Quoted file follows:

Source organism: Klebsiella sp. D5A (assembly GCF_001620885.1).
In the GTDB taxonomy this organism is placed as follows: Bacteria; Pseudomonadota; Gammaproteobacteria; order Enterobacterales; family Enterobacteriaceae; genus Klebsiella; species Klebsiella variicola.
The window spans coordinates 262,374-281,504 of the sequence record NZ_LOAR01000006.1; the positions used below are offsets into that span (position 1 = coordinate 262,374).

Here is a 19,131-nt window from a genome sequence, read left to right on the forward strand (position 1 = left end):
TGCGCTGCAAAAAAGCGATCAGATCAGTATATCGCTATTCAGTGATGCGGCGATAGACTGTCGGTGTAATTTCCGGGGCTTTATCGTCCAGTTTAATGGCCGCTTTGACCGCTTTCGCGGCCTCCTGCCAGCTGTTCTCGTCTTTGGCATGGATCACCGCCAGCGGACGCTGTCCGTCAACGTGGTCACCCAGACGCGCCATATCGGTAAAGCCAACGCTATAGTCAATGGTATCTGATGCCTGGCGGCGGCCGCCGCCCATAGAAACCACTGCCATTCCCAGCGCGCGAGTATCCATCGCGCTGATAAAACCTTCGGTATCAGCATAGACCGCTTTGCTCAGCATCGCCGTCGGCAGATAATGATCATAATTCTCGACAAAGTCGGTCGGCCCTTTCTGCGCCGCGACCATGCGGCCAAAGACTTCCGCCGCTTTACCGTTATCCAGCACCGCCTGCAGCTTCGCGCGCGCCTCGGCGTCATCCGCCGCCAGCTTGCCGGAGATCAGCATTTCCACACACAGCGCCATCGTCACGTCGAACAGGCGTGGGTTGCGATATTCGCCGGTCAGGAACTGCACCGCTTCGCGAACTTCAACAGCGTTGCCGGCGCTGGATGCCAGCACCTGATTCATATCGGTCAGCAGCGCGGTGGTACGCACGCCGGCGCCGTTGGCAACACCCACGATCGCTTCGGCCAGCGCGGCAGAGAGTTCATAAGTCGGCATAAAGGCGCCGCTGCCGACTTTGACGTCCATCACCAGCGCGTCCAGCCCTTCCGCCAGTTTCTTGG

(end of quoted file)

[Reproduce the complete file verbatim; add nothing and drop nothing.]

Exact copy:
Source organism: Klebsiella sp. D5A (assembly GCF_001620885.1).
In the GTDB taxonomy this organism is placed as follows: Bacteria; Pseudomonadota; Gammaproteobacteria; order Enterobacterales; family Enterobacteriaceae; genus Klebsiella; species Klebsiella variicola.
The window spans coordinates 262,374-281,504 of the sequence record NZ_LOAR01000006.1; the positions used below are offsets into that span (position 1 = coordinate 262,374).

Here is a 19,131-nt window from a genome sequence, read left to right on the forward strand (position 1 = left end):
TGCGCTGCAAAAAAGCGATCAGATCAGTATATCGCTATTCAGTGATGCGGCGATAGACTGTCGGTGTAATTTCCGGGGCTTTATCGTCCAGTTTAATGGCCGCTTTGACCGCTTTCGCGGCCTCCTGCCAGCTGTTCTCGTCTTTGGCATGGATCACCGCCAGCGGACGCTGTCCGTCAACGTGGTCACCCAGACGCGCCATATCGGTAAAGCCAACGCTATAGTCAATGGTATCTGATGCCTGGCGGCGGCCGCCGCCCATAGAAACCACTGCCATTCCCAGCGCGCGAGTATCCATCGCGCTGATAAAACCTTCGGTATCAGCATAGACCGCTTTGCTCAGCATCGCCGTCGGCAGATAATGATCATAATTCTCGACAAAGTCGGTCGGCCCTTTCTGCGCCGCGACCATGCGGCCAAAGACTTCCGCCGCTTTACCGTTATCCAGCACCGCCTGCAGCTTCGCGCGCGCCTCGGCGTCATCCGCCGCCAGCTTGCCGGAGATCAGCATTTCCACACACAGCGCCATCGTCACGTCGAACAGGCGTGGGTTGCGATATTCGCCGGTCAGGAACTGCACCGCTTCGCGAACTTCAACAGCGTTGCCGGCGCTGGATGCCAGCACCTGATTCATATCGGTCAGCAGCGCGGTGGTACGCACGCCGGCGCCGTTGGCAACACCCACGATCGCTTCGGCCAGCGCGGCAGAGAGTTCATAAGTCGGCATAAAGGCGCCGCTGCCGACTTTGACGTCCATCACCAGCGCGTCCAGCCCTTCCGCCAGTTTCTTGG